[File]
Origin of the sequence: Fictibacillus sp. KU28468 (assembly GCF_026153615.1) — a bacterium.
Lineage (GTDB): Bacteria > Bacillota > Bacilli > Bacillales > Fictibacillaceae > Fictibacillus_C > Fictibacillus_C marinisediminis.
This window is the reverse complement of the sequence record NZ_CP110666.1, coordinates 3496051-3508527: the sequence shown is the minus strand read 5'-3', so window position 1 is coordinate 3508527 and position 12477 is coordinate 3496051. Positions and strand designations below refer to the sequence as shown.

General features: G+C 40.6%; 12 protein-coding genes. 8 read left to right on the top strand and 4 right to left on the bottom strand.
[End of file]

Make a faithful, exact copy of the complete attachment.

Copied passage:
Origin of the sequence: Fictibacillus sp. KU28468 (assembly GCF_026153615.1) — a bacterium.
Lineage (GTDB): Bacteria > Bacillota > Bacilli > Bacillales > Fictibacillaceae > Fictibacillus_C > Fictibacillus_C marinisediminis.
This window is the reverse complement of the sequence record NZ_CP110666.1, coordinates 3496051-3508527: the sequence shown is the minus strand read 5'-3', so window position 1 is coordinate 3508527 and position 12477 is coordinate 3496051. Positions and strand designations below refer to the sequence as shown.

General features: G+C 40.6%; 12 protein-coding genes. 8 read left to right on the top strand and 4 right to left on the bottom strand.